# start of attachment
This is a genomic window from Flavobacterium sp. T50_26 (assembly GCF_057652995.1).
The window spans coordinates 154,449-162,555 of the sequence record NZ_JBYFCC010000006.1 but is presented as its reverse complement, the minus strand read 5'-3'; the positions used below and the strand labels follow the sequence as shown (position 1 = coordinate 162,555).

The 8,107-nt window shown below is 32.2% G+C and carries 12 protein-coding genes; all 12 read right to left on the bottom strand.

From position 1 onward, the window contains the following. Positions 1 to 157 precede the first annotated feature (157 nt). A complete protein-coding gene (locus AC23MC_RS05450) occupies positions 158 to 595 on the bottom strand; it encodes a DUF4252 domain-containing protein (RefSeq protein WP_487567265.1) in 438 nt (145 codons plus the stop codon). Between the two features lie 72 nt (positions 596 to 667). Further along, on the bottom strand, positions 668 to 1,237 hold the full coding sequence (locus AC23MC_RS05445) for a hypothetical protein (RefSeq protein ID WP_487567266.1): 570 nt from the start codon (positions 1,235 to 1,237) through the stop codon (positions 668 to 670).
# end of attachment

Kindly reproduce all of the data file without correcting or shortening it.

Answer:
This is a genomic window from Flavobacterium sp. T50_26 (assembly GCF_057652995.1).
The window spans coordinates 154,449-162,555 of the sequence record NZ_JBYFCC010000006.1 but is presented as its reverse complement, the minus strand read 5'-3'; the positions used below and the strand labels follow the sequence as shown (position 1 = coordinate 162,555).

The 8,107-nt window shown below is 32.2% G+C and carries 12 protein-coding genes; all 12 read right to left on the bottom strand.

From position 1 onward, the window contains the following. Positions 1 to 157 precede the first annotated feature (157 nt). A complete protein-coding gene (locus AC23MC_RS05450) occupies positions 158 to 595 on the bottom strand; it encodes a DUF4252 domain-containing protein (RefSeq protein WP_487567265.1) in 438 nt (145 codons plus the stop codon). Between the two features lie 72 nt (positions 596 to 667). Further along, on the bottom strand, positions 668 to 1,237 hold the full coding sequence (locus AC23MC_RS05445) for a hypothetical protein (RefSeq protein ID WP_487567266.1): 570 nt from the start codon (positions 1,235 to 1,237) through the stop codon (positions 668 to 670).